South Africa’s state-security authorities should vet prospective members of state-owned companies’ boards more strictly to ensure the best candidates are appointed, home affairs minister Malusi Gigaba told lawmakers.
New President Cyril Ramaphosa in January announced sweeping changes to the board of cash-strapped state power utility Eskom Holdings, which has been mired in allegations of corruption relating to supply and services contracts. Weapons company Denel and rail operator Transnet have also suffered.
Emails leaked to local media, as well as reports by the country’s main church organisation and a team of eight academics place former president Jacob Zuma and his friends, the Gupta family, at the centre of an orchestrated effort to raid state assets. They all deny wrongdoing. South Africa’s economy has been hamstrung by years of mismanagement and corruption institutionalised during Zuma’s almost nine-year tenure, and two companies have cut its credit rating.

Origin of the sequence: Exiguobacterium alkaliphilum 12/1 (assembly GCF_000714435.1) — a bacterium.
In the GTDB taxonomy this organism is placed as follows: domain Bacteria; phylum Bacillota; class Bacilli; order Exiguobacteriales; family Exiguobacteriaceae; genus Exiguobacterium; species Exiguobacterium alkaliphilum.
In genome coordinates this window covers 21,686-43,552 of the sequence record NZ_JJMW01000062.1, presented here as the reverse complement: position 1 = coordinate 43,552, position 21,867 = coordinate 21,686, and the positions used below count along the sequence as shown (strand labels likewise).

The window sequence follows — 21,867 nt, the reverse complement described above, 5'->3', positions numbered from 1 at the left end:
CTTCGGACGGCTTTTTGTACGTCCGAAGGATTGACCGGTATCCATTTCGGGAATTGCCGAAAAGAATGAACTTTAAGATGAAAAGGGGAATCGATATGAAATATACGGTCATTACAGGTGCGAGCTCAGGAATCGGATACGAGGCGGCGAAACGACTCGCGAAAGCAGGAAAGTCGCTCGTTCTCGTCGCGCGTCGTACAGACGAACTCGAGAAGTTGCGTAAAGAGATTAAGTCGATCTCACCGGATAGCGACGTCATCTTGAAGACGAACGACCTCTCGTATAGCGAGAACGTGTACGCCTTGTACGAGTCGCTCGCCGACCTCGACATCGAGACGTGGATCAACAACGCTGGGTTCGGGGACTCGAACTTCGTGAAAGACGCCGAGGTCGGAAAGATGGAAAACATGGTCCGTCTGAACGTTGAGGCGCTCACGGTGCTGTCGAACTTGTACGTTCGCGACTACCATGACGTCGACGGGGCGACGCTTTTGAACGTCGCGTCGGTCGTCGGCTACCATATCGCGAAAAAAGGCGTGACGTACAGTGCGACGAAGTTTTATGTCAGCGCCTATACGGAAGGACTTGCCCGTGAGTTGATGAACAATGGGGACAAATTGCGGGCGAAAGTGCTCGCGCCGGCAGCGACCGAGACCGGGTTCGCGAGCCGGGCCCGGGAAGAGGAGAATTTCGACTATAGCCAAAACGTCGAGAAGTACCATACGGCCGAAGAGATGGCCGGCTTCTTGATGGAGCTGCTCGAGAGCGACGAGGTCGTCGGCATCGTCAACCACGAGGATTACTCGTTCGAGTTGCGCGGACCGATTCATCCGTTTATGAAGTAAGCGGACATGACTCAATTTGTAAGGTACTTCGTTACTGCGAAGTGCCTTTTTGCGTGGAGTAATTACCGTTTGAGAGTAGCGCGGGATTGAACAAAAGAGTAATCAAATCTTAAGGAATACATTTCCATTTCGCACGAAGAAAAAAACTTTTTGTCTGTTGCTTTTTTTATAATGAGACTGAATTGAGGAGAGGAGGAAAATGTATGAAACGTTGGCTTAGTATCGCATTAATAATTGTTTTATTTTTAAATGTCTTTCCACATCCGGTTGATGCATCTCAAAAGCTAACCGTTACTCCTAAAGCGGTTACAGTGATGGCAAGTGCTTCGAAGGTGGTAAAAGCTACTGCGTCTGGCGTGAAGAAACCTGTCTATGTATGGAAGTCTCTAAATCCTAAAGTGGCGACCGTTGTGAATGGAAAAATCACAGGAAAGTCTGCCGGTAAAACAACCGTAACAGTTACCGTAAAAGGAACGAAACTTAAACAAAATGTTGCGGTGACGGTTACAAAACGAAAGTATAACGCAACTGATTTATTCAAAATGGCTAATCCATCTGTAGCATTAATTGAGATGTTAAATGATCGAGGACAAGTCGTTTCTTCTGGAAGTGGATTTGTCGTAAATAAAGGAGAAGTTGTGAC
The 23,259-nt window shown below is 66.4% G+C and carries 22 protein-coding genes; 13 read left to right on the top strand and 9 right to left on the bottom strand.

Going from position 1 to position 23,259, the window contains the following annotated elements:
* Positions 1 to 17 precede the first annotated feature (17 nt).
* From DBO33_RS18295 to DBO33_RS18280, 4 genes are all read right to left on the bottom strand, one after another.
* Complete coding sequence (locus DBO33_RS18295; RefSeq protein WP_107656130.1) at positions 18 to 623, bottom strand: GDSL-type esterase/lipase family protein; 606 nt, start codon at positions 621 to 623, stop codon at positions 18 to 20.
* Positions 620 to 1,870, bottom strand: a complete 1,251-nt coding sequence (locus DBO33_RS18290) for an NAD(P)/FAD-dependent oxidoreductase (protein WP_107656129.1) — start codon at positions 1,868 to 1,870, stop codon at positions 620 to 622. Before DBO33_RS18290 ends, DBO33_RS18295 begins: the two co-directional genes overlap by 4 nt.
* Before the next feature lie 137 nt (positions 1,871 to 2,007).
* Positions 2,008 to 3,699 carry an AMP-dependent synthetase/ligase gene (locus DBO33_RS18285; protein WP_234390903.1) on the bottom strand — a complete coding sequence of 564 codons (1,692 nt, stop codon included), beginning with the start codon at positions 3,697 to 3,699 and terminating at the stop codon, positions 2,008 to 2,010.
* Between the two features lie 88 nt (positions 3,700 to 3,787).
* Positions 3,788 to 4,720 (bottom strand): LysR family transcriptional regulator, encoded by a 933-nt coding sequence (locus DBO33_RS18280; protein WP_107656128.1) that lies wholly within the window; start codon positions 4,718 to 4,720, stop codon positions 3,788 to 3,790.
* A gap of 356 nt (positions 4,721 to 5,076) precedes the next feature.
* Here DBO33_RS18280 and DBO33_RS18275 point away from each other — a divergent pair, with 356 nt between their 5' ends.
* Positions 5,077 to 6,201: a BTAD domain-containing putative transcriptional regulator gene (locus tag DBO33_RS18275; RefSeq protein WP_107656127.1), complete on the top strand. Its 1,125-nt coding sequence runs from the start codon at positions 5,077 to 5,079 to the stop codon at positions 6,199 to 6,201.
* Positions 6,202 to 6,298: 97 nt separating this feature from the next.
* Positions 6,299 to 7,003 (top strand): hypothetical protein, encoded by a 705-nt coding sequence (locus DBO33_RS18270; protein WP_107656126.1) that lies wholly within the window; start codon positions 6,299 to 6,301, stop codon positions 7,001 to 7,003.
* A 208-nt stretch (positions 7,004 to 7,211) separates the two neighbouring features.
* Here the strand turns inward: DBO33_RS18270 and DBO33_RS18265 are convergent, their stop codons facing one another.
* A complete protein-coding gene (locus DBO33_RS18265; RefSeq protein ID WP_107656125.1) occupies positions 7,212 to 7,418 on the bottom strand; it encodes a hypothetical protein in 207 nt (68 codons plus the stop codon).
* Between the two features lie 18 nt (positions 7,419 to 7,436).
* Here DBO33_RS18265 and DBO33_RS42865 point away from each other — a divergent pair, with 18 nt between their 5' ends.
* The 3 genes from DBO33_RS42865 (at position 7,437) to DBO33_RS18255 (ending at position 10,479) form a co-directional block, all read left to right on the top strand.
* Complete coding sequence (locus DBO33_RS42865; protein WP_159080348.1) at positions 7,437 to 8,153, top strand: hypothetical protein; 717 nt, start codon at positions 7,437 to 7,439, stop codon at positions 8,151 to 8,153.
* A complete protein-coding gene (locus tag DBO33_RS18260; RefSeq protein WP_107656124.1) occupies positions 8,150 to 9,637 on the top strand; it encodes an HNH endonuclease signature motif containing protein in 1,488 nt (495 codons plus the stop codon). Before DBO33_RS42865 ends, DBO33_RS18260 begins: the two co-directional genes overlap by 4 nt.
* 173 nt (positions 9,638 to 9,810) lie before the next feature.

“There is a very high cost to corruption and allegations of state capture and there is a very high benefit to action being taken against those issues,” Gigaba told lawmakers in the portfolio committee on public accounts. They’re probing so-called state capture, or the local term to describe allegations that Zuma has allowed the Gupta family to secure state contracts and influence cabinet appointments. Gigaba was minister of public enterprises when the board members involved in the allegedly corrupt contracts were named.
“Unfortunately, the lesson can only be learned after enormous cost to the economy, but nonetheless the lesson has been learned,” he said in Cape Town.
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